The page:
To begin with, the Kumbh mela should be called a Baba Expo. The event basically consists of God men trying to tell the public how they are better than the next one. Honestly, I can draw parallels with a few other industry expos I have attended.
- Each Baba has a specific place for their stalls more popularly known as Akharas (roughly translated in English, workout zones for wrestlers) Of course, it beats me why they are called that – not that there are aerobics lessons been given there!
- It’s free to enter the stall and inquire about what is it etc.
- The stalls a.k.a akhara’s are all branded with how great the product is, in this case the Baba’s
There are only three kinds of people attending Kumbh. The first set are immensely religious, who are there for the experience, one who has a stall thus is there for work. I was there for photography.
While my article criticizes the reason lot of people attend kumbh there is one thing, which I must complement is the organizing committee. Holding an event of this size, managing the logistics and security is a nightmarish task and to my surprise it was done very well by the authorities, each cop knew which place was where. The whole area (which is massive) was divided very NYCish type (streets and avenues).
However, there were number of things, which could have been improved, as basic as proper toilets. There were people defecating all over the place and with naga baba’s roaming around freely (if you know what I mean), the place seemed like India’s only nude beach (minus women)
Nonetheless, the place is a must visit adventure and reeks of experiences one would like to share, under given are my 4 key takeaways from this experience:
1. Positioning is the key to earn money – perhaps quick money
Enter the mela and you will see a massive board of the Gold baba. Now come on, does it get better than that? With a positioning like that, the only dakshina (offering) one will get is gold, and even a small portion is good enough!
Of course a hazardous job like being the Gold Baba also attracts several groupies and fans, possibly eager for some of his second-hand gold.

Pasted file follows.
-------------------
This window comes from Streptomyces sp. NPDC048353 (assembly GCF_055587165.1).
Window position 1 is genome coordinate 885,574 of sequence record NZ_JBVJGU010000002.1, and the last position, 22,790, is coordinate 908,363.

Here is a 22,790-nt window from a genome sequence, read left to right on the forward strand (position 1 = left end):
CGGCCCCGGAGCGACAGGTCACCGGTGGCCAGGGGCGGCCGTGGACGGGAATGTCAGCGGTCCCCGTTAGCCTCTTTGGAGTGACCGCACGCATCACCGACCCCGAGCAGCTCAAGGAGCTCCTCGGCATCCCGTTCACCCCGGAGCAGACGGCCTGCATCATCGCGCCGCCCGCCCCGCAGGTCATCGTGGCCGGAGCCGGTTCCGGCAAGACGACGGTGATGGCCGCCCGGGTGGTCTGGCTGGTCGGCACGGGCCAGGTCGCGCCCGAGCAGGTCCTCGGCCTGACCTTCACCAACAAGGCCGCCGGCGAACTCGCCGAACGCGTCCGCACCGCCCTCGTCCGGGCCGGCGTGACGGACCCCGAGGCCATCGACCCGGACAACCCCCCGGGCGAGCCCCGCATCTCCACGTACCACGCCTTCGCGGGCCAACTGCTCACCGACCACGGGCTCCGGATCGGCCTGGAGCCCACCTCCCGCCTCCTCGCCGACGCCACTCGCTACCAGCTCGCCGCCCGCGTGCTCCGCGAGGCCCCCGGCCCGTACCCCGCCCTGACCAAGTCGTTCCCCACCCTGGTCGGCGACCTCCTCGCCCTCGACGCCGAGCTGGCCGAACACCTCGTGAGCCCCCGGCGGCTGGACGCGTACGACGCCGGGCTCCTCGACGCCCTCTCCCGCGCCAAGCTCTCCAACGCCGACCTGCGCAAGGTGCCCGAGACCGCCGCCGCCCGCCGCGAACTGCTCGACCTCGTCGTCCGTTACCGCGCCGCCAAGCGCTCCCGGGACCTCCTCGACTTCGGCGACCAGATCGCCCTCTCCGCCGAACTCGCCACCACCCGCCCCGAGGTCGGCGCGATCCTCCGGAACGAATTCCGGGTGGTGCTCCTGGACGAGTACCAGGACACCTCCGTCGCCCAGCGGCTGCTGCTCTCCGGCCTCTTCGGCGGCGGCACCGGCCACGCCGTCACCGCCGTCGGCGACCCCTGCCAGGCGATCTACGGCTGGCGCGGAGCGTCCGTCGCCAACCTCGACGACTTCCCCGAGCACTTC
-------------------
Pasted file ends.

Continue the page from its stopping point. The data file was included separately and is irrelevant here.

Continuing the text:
Pilot Baba – you can only enter that place if you are a foreigner. Ipso facto, Indian Rupees are perhaps the worst currency to have, and, with a client base of only foreigners, it is indeed a cash-rich opportunity.
Much like many brands in India who manage to equate a positioning of being foreign to high quality, the Pilot Baba is positioned like a fancy import. However, if the product is not good, we know that the perception won’t take long to diminish.
3. If your message is not understood the first time – repeat, choose your keywords properly
Kumbh is the epitome of the lost and found section. I wonder if there are stats which shows how many people or things have been lost or found at this massive event, this might be a world recod. Not a particularly proud thing to brag about by the authorities, though!
The 36 hours I spent there, I must have heard over 2000 different people taking the mike and announcing all kinds of stuff.
Therefore, the question is how do you get across your message to the right person, I mean let’s face it. Your name is not unique in a place which has over 100 million people at any given point of time and I am sure others have the same things which you have lost. Thus, what’s important is how do you make your story really unique so that the person who you want to reach out to gets to understand. Mind you, there is a big line of people waiting to snatch that mike from your hand and announce their problems. This is an elevator pitch under pressure. Real PR heroes could emerge from here!
4. Be creative or die
Now, how does one reach out to mass audiences? Kumbh overall had over 100 million pilgrims attend, which was a golden opportunity for brands to cash in on.
The most successful brands were able to break through the clutter and reach out to pilgrims – to get sustained visibility that goes way beyond this event.
The HUL brand Lifebuoy promoted the message of clean hands by using a heatlamp to write a message on over 2.5 million chapattis. Coca-Cola had activated 15 Blu-Fi spots across the city, that made their brand content – from jingles to ringtones to videos – directly available for download. The water purifier brand Tata Swatch stationed 300 water purifiers across 28 booths to provide clean drinking water to pilgrims.
Hygiene and health are big issues at Kumbh, so personal hygiene, FMCG, and pharma brands should see great opportunities here. And there was plenty of opportunities for brands to provide portable toilets – something that really fell short at Maha Kumbh.
As a photographer though, I was left wondering why a camera company wasn’t selling camera reels and cheap throwaway cameras?
Written by Pulkit Srivastava for Image Management.
Pulkit Srivastava is a travel writer, photographer, and communications consultant based in Delhi. You can follow him on Twitter at https://twitter.com/merely_curious